I was fortunate enough to interview Sir Bobby Charlton this week for The Ambassador's Column in United Review, the official matchday programme.
It was not the first time I had spoken to the great man but the previous occasion was some 23 years ago. I received a telephone call from home during a Sixth Form lesson at school and, naturally, feared bad news - remember this was before the advent of mobile phones!
Instead, my mother relayed a request from the local newspaper to ask if I could interview Sir Bobby later that week. I had spent three weeks with them on work experience during the summer break and, acknowledging the fact that I was such a big United fan, they kindly suggested I could do the honours.
My father, keen to meet one of his favourite players, also attended and we managed to grab a good 20 minutes with a legend of the game. Thinking back now to that time, it seems remarkable to imagine that we were speaking before Sir Alex Ferguson had started his glorious run of success at Old Trafford.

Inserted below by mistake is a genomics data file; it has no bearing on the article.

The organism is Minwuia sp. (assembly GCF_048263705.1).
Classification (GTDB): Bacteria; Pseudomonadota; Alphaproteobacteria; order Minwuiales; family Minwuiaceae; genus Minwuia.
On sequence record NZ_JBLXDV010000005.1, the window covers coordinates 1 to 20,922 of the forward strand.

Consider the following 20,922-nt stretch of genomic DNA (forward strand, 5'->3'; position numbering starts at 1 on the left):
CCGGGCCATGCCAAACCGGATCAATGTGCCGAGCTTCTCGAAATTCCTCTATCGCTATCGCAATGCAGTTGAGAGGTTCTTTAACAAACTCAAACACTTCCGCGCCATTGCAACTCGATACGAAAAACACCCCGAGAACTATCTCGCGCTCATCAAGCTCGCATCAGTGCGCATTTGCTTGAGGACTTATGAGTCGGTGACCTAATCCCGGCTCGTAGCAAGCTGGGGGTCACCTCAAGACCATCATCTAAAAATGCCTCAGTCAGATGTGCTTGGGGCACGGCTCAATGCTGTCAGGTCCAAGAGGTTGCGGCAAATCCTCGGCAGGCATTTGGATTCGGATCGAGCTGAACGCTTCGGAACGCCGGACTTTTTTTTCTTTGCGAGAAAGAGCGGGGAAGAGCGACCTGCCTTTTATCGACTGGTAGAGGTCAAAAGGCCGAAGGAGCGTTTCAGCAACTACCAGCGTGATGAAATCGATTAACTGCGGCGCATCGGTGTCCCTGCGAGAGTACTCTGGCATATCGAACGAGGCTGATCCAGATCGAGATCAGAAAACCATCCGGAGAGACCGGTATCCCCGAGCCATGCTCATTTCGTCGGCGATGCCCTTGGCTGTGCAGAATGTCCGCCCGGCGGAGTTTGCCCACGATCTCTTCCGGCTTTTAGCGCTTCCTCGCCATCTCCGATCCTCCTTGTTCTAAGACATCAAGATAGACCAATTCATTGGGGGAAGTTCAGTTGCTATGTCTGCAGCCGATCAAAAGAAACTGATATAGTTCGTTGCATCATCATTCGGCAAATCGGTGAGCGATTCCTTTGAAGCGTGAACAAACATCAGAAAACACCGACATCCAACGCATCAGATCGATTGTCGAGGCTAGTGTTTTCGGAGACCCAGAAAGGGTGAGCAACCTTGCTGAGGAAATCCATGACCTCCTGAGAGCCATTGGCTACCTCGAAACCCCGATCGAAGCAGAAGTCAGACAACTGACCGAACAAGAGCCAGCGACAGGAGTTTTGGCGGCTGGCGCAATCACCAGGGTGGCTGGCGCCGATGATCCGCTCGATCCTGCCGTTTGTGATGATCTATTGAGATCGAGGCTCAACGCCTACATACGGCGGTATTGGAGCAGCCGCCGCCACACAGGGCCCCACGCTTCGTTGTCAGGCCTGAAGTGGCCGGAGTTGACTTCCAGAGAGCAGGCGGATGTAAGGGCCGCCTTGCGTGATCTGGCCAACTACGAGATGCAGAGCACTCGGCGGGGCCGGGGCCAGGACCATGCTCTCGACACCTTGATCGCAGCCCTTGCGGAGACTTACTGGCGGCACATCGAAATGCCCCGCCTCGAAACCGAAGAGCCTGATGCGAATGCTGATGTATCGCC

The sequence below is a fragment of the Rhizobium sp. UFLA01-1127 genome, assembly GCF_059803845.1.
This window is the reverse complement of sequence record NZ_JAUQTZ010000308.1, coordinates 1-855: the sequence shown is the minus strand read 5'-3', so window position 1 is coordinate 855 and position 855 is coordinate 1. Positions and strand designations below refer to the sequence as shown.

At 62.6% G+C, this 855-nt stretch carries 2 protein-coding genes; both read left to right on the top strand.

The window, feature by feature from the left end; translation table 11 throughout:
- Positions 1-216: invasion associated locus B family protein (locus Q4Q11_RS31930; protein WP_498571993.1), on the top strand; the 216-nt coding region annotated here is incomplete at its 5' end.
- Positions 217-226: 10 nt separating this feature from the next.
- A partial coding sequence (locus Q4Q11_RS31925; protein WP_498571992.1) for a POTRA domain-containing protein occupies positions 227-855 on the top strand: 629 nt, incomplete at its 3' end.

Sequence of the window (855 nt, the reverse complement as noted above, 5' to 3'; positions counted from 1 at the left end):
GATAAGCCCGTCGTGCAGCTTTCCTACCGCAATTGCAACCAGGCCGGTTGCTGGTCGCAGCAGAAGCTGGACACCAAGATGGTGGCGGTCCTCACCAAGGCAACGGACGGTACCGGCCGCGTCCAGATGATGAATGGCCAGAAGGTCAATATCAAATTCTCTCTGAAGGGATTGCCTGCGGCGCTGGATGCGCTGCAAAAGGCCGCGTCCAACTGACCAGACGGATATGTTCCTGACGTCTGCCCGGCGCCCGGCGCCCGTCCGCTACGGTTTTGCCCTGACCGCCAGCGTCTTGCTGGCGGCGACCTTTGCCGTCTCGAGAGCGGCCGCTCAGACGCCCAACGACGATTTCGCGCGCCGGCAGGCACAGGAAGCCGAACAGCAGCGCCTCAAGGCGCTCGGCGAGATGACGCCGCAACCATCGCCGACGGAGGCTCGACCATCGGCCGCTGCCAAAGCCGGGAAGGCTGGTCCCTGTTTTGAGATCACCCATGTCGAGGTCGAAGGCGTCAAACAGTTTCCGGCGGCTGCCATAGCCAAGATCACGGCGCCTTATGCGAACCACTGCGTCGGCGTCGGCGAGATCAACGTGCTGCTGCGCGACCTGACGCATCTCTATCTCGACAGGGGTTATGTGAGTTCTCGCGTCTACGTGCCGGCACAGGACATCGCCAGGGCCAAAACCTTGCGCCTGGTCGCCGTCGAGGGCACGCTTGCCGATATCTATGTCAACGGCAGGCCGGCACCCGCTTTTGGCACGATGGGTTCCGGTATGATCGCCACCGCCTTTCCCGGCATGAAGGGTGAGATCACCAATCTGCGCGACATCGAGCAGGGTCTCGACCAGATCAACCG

That 1989/90 season would bring the first trophy of his reign - the FA Cup following a replay against Crystal Palace - but our conversation came before the road to Wembley had even been started. In late 1989, the Reds were pretty starved of success despite winning a couple of cups under Ron Atkinson in the first half of the decade.
I remember my nervousness at meeting such a sporting icon, but can recall only two answers from that chat more than two decades ago. For example, I was shocked that Sir Bobby referred to one side as a 'little team' despite them competing for honours at the time. He was proved right over the course of time.
My father asked if the players knew the impact that defeats had on fans and how entire weekends could be ruined due to a bad result. Sir Bobby replied that all of United's stars were fully aware of their responsibility in that respect and realised how much the club means to its supporters. Indeed, the players often took defeat just as badly as those sitting